Emperor Francis died three years later, leaving Caroline Augusta a widow at the age of 43. Melanie Metternich, the wife of Austrian Chancellor and Foreign Minister Clemens von Metternich, described visiting the bereaved Empress on April 7, 1835:

She was pale and haggard. She spoke to me in touching terms of our adored Emperor… She told me that she almost died the night he was carried to his room in the chapel where he was to be exposed. She talked much about the Emperor’s last moments. … The courage she displayed gives strength. (10)

Caroline Augusta became the Empress Dowager of Austria and remained close to the imperial household, especially as her half-sister, Sophie, was married to Francis’s son, the Archduke Franz Karl. Their son, Franz Joseph, ascended the imperial throne in 1848.

Caroline Augusta died on February 9, 1873, one day after her 81st birthday. She is buried in the Imperial crypt of the Capuchin Church in Vienna.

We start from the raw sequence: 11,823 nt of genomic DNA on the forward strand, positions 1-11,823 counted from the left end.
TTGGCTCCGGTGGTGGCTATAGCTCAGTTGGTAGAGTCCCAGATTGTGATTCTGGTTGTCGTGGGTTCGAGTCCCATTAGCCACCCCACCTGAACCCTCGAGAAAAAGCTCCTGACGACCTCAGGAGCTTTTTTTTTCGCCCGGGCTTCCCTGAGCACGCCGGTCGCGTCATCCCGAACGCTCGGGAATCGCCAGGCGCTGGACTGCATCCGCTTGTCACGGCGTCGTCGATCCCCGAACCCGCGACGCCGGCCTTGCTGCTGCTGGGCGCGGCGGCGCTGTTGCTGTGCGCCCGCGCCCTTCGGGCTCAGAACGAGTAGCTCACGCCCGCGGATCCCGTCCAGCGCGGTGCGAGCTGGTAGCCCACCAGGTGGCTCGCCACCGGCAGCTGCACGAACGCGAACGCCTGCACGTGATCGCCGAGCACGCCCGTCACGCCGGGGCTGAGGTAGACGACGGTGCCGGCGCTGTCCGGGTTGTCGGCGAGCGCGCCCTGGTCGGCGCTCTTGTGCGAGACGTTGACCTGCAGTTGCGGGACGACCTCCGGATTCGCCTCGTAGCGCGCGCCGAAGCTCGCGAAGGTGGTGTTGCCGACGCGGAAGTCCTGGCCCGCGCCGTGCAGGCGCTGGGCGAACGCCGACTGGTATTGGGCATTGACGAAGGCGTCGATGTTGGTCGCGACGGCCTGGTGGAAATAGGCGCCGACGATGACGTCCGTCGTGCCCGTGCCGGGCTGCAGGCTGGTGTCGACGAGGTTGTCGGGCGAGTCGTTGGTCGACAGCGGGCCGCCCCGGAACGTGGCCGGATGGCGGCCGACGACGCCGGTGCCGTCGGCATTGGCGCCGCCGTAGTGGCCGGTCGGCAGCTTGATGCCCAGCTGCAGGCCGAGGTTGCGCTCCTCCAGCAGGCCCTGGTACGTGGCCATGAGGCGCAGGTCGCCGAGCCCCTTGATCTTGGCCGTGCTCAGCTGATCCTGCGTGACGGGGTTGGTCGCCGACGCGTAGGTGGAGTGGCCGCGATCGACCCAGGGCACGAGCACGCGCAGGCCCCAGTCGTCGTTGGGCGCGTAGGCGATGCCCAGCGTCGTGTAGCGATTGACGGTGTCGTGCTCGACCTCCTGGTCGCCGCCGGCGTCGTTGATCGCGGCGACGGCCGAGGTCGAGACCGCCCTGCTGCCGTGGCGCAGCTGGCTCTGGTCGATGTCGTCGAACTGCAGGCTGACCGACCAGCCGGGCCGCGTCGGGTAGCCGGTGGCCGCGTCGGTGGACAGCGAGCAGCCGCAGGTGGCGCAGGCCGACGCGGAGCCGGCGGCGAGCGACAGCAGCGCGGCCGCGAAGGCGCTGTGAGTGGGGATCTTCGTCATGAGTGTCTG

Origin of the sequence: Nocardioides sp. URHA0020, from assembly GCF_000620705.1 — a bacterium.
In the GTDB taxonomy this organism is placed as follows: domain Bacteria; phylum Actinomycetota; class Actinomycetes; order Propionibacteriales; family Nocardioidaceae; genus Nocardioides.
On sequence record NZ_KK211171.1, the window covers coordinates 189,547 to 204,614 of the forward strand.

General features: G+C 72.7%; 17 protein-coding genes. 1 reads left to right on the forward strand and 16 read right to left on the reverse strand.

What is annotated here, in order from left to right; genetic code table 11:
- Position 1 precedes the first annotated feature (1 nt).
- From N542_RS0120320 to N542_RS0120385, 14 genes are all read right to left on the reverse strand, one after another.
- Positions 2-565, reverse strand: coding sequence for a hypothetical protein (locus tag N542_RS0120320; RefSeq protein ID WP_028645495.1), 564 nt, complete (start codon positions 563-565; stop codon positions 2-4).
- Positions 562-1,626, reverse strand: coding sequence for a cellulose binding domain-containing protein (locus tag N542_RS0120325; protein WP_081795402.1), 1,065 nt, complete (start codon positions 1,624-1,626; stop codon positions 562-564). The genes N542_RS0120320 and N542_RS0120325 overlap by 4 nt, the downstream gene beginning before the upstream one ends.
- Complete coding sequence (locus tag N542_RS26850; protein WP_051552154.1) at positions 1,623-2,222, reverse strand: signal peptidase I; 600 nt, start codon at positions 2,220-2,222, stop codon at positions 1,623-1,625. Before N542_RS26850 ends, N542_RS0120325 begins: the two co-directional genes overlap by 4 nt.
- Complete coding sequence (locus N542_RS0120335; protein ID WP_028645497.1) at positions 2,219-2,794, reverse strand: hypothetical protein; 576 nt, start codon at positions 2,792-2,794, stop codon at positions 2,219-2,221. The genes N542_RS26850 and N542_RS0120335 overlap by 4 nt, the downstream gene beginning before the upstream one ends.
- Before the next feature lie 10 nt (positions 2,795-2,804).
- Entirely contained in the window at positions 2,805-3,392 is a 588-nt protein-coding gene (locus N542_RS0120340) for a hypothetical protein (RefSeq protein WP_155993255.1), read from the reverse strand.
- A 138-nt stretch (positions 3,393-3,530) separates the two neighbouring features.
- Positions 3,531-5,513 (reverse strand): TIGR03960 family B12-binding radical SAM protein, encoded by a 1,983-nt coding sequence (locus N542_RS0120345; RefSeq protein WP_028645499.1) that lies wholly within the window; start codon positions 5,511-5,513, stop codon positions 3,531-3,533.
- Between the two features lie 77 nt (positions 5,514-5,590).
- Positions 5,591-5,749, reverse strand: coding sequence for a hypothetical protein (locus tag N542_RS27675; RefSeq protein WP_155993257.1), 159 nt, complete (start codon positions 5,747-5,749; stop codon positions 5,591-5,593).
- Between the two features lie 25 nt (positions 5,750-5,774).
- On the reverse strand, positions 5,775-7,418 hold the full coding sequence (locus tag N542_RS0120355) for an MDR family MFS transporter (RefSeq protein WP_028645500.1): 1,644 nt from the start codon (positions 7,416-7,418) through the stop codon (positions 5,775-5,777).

You might also enjoy:

Napoleon II: Napoleon’s son, the King of Rome

Francis I of Austria: Napoleon’s father-in-law

Maurice Dietrichstein, governor of Napoleon’s son

Clemens von Metternich: The man who outwitted Napoleon?

Archduke Franz Karl of Austria

Adam Albert von Neipperg, Lover of Napoleon’s wife

Dangers of Walking in Vienna in the 1820s

  1. Sabine Freitag and Peter Wende, eds., British Envoys to Germany, 1816-1866, Vol. 1 (Cambridge, 2000), p. 470.
  2. http://en.wikipedia.org/wiki/Caroline_Augusta_of_Bavaria Accessed Oct. 31, 2014.